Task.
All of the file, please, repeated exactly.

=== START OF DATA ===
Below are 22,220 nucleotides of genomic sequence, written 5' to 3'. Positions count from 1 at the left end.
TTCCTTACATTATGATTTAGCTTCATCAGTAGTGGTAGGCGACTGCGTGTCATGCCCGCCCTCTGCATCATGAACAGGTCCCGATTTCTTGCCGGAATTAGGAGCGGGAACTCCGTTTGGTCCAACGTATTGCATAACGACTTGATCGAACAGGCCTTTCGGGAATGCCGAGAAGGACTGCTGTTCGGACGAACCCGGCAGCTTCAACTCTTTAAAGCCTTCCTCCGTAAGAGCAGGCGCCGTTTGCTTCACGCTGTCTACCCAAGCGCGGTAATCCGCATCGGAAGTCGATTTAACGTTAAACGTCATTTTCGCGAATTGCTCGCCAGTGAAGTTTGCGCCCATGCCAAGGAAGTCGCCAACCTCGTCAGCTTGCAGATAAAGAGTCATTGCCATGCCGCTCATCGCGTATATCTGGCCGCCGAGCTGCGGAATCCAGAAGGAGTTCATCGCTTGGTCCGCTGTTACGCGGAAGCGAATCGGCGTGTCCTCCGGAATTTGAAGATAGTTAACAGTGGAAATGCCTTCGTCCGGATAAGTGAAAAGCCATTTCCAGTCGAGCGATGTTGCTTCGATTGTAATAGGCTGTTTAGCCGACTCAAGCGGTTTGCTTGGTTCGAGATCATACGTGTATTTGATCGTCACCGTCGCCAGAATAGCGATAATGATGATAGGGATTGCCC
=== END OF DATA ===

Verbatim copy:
Below are 22,220 nucleotides of genomic sequence, written 5' to 3'. Positions count from 1 at the left end.
TTCCTTACATTATGATTTAGCTTCATCAGTAGTGGTAGGCGACTGCGTGTCATGCCCGCCCTCTGCATCATGAACAGGTCCCGATTTCTTGCCGGAATTAGGAGCGGGAACTCCGTTTGGTCCAACGTATTGCATAACGACTTGATCGAACAGGCCTTTCGGGAATGCCGAGAAGGACTGCTGTTCGGACGAACCCGGCAGCTTCAACTCTTTAAAGCCTTCCTCCGTAAGAGCAGGCGCCGTTTGCTTCACGCTGTCTACCCAAGCGCGGTAATCCGCATCGGAAGTCGATTTAACGTTAAACGTCATTTTCGCGAATTGCTCGCCAGTGAAGTTTGCGCCCATGCCAAGGAAGTCGCCAACCTCGTCAGCTTGCAGATAAAGAGTCATTGCCATGCCGCTCATCGCGTATATCTGGCCGCCGAGCTGCGGAATCCAGAAGGAGTTCATCGCTTGGTCCGCTGTTACGCGGAAGCGAATCGGCGTGTCCTCCGGAATTTGAAGATAGTTAACAGTGGAAATGCCTTCGTCCGGATAAGTGAAAAGCCATTTCCAGTCGAGCGATGTTGCTTCGATTGTAATAGGCTGTTTAGCCGACTCAAGCGGTTTGCTTGGTTCGAGATCATACGTGTATTTGATCGTCACCGTCGCCAGAATAGCGATAATGATGATAGGGATTGCCC